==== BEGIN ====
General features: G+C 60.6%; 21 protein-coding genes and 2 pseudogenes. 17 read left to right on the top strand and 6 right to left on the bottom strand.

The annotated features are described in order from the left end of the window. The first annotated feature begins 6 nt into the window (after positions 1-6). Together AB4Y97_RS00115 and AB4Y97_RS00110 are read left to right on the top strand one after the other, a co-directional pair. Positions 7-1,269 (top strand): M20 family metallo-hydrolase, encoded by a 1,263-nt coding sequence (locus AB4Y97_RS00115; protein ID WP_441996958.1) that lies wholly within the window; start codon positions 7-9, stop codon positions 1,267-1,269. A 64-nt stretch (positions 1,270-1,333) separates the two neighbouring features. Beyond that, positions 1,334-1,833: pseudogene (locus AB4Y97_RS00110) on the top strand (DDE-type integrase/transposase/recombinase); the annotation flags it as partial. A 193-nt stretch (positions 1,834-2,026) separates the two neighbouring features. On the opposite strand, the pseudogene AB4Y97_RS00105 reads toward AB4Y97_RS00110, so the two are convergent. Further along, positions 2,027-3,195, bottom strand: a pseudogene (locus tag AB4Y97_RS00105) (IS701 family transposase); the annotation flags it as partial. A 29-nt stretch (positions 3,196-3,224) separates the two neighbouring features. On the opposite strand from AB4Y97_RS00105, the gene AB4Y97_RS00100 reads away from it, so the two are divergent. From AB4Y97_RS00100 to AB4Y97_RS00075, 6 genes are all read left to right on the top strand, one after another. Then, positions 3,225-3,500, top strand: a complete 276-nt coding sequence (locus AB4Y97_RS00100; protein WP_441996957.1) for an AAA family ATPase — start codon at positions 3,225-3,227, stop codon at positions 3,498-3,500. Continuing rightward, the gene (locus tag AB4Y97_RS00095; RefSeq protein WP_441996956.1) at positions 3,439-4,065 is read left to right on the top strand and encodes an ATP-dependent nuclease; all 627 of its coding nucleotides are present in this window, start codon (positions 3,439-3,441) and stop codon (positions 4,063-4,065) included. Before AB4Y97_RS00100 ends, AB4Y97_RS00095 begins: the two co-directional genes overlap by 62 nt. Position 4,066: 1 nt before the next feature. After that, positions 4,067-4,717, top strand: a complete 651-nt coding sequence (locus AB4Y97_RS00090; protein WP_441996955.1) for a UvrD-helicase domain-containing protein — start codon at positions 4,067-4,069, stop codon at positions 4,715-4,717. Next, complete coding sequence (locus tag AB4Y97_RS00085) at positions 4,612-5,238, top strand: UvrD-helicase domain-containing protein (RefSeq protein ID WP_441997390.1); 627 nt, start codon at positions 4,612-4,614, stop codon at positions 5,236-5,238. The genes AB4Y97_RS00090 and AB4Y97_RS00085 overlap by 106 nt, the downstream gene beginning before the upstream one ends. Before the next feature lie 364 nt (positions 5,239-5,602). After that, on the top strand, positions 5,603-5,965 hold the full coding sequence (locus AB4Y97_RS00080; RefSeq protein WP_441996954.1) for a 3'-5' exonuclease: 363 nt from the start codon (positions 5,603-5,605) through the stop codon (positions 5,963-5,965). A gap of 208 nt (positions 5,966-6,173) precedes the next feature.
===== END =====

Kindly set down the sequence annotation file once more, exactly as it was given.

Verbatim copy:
General features: G+C 60.6%; 21 protein-coding genes and 2 pseudogenes. 17 read left to right on the top strand and 6 right to left on the bottom strand.

The annotated features are described in order from the left end of the window. The first annotated feature begins 6 nt into the window (after positions 1-6). Together AB4Y97_RS00115 and AB4Y97_RS00110 are read left to right on the top strand one after the other, a co-directional pair. Positions 7-1,269 (top strand): M20 family metallo-hydrolase, encoded by a 1,263-nt coding sequence (locus AB4Y97_RS00115; protein ID WP_441996958.1) that lies wholly within the window; start codon positions 7-9, stop codon positions 1,267-1,269. A 64-nt stretch (positions 1,270-1,333) separates the two neighbouring features. Beyond that, positions 1,334-1,833: pseudogene (locus AB4Y97_RS00110) on the top strand (DDE-type integrase/transposase/recombinase); the annotation flags it as partial. A 193-nt stretch (positions 1,834-2,026) separates the two neighbouring features. On the opposite strand, the pseudogene AB4Y97_RS00105 reads toward AB4Y97_RS00110, so the two are convergent. Further along, positions 2,027-3,195, bottom strand: a pseudogene (locus tag AB4Y97_RS00105) (IS701 family transposase); the annotation flags it as partial. A 29-nt stretch (positions 3,196-3,224) separates the two neighbouring features. On the opposite strand from AB4Y97_RS00105, the gene AB4Y97_RS00100 reads away from it, so the two are divergent. From AB4Y97_RS00100 to AB4Y97_RS00075, 6 genes are all read left to right on the top strand, one after another. Then, positions 3,225-3,500, top strand: a complete 276-nt coding sequence (locus AB4Y97_RS00100; protein WP_441996957.1) for an AAA family ATPase — start codon at positions 3,225-3,227, stop codon at positions 3,498-3,500. Continuing rightward, the gene (locus tag AB4Y97_RS00095; RefSeq protein WP_441996956.1) at positions 3,439-4,065 is read left to right on the top strand and encodes an ATP-dependent nuclease; all 627 of its coding nucleotides are present in this window, start codon (positions 3,439-3,441) and stop codon (positions 4,063-4,065) included. Before AB4Y97_RS00100 ends, AB4Y97_RS00095 begins: the two co-directional genes overlap by 62 nt. Position 4,066: 1 nt before the next feature. After that, positions 4,067-4,717, top strand: a complete 651-nt coding sequence (locus AB4Y97_RS00090; protein WP_441996955.1) for a UvrD-helicase domain-containing protein — start codon at positions 4,067-4,069, stop codon at positions 4,715-4,717. Next, complete coding sequence (locus tag AB4Y97_RS00085) at positions 4,612-5,238, top strand: UvrD-helicase domain-containing protein (RefSeq protein ID WP_441997390.1); 627 nt, start codon at positions 4,612-4,614, stop codon at positions 5,236-5,238. The genes AB4Y97_RS00090 and AB4Y97_RS00085 overlap by 106 nt, the downstream gene beginning before the upstream one ends. Before the next feature lie 364 nt (positions 5,239-5,602). After that, on the top strand, positions 5,603-5,965 hold the full coding sequence (locus AB4Y97_RS00080; RefSeq protein WP_441996954.1) for a 3'-5' exonuclease: 363 nt from the start codon (positions 5,603-5,605) through the stop codon (positions 5,963-5,965). A gap of 208 nt (positions 5,966-6,173) precedes the next feature.